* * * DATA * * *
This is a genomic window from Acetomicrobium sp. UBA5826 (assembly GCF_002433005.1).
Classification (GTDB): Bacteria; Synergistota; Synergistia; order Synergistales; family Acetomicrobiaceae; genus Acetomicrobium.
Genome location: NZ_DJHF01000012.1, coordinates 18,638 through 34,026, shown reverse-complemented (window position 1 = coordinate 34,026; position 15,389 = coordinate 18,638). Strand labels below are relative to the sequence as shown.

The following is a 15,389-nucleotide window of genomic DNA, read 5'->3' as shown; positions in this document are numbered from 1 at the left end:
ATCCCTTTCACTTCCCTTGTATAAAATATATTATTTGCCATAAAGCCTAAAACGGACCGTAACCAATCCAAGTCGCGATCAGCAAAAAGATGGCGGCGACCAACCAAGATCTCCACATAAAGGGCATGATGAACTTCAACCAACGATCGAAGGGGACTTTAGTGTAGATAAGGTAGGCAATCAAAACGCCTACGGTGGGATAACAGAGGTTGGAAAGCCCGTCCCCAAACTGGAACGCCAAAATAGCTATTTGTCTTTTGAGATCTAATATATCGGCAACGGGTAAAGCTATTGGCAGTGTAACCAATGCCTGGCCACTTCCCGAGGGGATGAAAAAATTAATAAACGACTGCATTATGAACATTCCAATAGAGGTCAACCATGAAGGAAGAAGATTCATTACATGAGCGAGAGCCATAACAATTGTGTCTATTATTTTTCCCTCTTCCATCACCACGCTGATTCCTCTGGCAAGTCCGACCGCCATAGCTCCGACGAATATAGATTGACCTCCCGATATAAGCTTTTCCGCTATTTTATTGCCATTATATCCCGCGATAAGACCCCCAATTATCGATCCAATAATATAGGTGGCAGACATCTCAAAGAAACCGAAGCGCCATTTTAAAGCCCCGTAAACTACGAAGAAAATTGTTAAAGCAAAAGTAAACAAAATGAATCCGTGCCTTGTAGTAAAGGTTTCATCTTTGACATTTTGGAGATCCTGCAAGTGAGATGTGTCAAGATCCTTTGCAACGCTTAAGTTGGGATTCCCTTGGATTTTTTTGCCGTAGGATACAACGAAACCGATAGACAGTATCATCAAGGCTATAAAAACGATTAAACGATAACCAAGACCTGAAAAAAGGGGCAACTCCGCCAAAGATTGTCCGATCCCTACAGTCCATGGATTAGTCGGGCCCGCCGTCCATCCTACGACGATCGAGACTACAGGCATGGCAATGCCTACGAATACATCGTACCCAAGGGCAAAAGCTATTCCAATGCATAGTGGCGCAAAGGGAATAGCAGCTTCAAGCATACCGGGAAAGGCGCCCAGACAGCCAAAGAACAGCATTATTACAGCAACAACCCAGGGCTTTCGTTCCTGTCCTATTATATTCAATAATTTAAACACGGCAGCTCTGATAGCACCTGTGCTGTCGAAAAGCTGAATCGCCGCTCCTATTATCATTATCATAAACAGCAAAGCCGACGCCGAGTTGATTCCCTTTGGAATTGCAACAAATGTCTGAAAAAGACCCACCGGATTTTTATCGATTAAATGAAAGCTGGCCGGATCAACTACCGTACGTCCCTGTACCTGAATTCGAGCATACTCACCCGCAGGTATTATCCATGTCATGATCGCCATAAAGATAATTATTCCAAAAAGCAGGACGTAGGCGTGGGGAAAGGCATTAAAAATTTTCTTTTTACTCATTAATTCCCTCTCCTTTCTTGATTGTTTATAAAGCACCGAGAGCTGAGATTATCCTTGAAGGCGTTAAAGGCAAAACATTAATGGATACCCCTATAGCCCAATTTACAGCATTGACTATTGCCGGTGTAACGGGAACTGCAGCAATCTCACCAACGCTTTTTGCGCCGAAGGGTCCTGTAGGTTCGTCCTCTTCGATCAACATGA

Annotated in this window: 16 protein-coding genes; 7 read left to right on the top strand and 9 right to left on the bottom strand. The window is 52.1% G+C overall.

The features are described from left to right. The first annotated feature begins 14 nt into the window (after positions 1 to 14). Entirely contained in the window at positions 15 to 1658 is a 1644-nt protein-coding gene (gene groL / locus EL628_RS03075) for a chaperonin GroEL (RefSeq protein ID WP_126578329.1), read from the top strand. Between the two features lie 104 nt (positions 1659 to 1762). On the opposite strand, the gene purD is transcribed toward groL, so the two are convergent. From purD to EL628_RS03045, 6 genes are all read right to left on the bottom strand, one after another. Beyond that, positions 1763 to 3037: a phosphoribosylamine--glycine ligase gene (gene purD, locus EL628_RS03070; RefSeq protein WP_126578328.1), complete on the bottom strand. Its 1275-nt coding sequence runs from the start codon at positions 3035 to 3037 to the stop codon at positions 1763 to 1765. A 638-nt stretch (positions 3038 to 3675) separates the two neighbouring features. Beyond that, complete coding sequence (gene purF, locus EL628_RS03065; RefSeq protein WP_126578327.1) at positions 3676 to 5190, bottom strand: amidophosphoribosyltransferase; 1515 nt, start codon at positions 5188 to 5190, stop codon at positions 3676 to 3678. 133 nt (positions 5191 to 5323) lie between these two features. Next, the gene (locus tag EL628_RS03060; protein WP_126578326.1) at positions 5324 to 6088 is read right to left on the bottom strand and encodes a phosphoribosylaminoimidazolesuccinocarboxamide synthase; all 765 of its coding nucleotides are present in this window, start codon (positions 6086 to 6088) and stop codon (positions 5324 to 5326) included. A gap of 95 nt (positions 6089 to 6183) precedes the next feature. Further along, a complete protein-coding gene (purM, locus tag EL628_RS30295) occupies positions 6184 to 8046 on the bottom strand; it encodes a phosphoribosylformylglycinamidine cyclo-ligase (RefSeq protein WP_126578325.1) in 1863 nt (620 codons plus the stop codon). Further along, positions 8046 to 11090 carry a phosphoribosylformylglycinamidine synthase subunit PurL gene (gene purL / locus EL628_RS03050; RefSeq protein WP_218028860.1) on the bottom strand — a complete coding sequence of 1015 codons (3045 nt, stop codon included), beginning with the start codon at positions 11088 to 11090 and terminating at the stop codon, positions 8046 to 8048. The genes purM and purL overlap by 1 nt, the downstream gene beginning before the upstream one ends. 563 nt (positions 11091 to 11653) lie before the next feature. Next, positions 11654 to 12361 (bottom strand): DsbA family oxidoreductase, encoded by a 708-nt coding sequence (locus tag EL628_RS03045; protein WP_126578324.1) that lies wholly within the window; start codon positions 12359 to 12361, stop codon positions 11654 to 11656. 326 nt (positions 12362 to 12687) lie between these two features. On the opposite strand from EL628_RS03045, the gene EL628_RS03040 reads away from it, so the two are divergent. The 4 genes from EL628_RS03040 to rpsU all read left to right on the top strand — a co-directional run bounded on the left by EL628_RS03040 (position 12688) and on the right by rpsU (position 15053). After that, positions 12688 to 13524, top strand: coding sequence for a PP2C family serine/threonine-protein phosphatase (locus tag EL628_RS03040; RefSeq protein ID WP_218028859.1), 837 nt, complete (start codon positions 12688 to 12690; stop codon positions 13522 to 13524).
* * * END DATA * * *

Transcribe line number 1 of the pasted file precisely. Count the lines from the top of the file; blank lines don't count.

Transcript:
This is a genomic window from Acetomicrobium sp. UBA5826 (assembly GCF_002433005.1).